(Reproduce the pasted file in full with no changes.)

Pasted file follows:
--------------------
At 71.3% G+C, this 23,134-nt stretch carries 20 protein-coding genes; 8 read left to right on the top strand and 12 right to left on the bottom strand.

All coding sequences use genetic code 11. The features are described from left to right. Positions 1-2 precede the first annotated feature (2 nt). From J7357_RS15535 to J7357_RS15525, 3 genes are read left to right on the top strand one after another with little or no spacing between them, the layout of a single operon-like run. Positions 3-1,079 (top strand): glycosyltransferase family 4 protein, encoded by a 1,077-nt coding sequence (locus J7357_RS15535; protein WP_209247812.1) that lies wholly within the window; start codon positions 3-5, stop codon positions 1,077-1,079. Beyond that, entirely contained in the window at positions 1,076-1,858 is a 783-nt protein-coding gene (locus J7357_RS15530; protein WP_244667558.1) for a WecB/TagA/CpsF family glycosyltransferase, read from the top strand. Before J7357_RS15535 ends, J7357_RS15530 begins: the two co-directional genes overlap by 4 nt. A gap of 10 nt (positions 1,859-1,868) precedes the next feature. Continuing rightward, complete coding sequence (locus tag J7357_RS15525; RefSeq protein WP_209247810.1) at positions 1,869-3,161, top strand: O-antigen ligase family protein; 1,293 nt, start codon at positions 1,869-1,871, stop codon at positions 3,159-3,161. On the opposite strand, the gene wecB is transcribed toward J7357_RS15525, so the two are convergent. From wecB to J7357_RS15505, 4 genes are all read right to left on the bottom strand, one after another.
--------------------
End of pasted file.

At 71.3% G+C, this 23,134-nt stretch carries 20 protein-coding genes; 8 read left to right on the top strand and 12 right to left on the bottom strand.

All coding sequences use genetic code 11. The features are described from left to right. Positions 1-2 precede the first annotated feature (2 nt). From J7357_RS15535 to J7357_RS15525, 3 genes are read left to right on the top strand one after another with little or no spacing between them, the layout of a single operon-like run. Positions 3-1,079 (top strand): glycosyltransferase family 4 protein, encoded by a 1,077-nt coding sequence (locus J7357_RS15535; protein WP_209247812.1) that lies wholly within the window; start codon positions 3-5, stop codon positions 1,077-1,079. Beyond that, entirely contained in the window at positions 1,076-1,858 is a 783-nt protein-coding gene (locus J7357_RS15530; protein WP_244667558.1) for a WecB/TagA/CpsF family glycosyltransferase, read from the top strand. Before J7357_RS15535 ends, J7357_RS15530 begins: the two co-directional genes overlap by 4 nt. A gap of 10 nt (positions 1,859-1,868) precedes the next feature. Continuing rightward, complete coding sequence (locus tag J7357_RS15525; RefSeq protein WP_209247810.1) at positions 1,869-3,161, top strand: O-antigen ligase family protein; 1,293 nt, start codon at positions 1,869-1,871, stop codon at positions 3,159-3,161. On the opposite strand, the gene wecB is transcribed toward J7357_RS15525, so the two are convergent. From wecB to J7357_RS15505, 4 genes are all read right to left on the bottom strand, one after another.